I’ve spent enough years teaching kids English to know that, as soon as you mention the word ‘poetry’, faces wrinkle. Mouths distort, as if under onslaught by a particularly bitter taste; eyes avert, chairs shift. Teenage discomfort, locked up in one tiny word.
Maybe that’s the reason why poetry for young people doesn’t tend to sell (broadly speaking) and therefore rarely gets published. So much better then, that there is a whole new opportunity out there: the www.literacytrust.org.uk/poetryprize
In partnership with Bloomsbury Publishing, they want poems on the subject of reading and literature, a maximum of 16 lines long and in any format, but – crucially – aimed at children and young people. The winning entry will be printed on posters and distributed to schools nationwide to foster a love of reading.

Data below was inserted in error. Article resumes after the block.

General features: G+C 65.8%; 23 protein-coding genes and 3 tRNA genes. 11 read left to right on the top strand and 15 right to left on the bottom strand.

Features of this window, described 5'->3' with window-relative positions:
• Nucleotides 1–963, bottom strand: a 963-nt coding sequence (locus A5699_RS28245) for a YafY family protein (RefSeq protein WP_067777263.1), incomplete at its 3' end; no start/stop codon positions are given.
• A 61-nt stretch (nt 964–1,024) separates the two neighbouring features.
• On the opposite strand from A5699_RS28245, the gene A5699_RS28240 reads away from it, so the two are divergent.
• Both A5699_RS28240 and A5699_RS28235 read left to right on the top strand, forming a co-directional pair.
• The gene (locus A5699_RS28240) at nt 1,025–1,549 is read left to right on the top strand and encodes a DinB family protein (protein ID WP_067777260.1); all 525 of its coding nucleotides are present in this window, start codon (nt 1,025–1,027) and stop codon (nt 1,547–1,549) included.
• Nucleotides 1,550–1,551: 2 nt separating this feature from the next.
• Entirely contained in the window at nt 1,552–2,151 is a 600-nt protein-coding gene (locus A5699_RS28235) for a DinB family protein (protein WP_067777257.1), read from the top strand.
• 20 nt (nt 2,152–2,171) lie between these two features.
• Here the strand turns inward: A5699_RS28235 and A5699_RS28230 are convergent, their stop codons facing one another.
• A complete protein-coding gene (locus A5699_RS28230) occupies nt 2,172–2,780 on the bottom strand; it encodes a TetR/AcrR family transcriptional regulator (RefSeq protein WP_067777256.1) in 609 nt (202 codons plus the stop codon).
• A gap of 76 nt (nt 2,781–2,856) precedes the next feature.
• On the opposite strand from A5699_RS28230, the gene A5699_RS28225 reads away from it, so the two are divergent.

The winner will be selected from the short-list by a judging panel of:
- Tony Bradman, award-winning writer and co-author of the Space School series for A&C Black
- Sarah Crossan, children’s poet and author of The Weight of Water
- Hannah Rolls, Bloomsbury Commissioning Editor
- Jonathan Douglas, National Literacy Trust Director
All entries must be in by 31st August.
I’m certainly planning to have a go.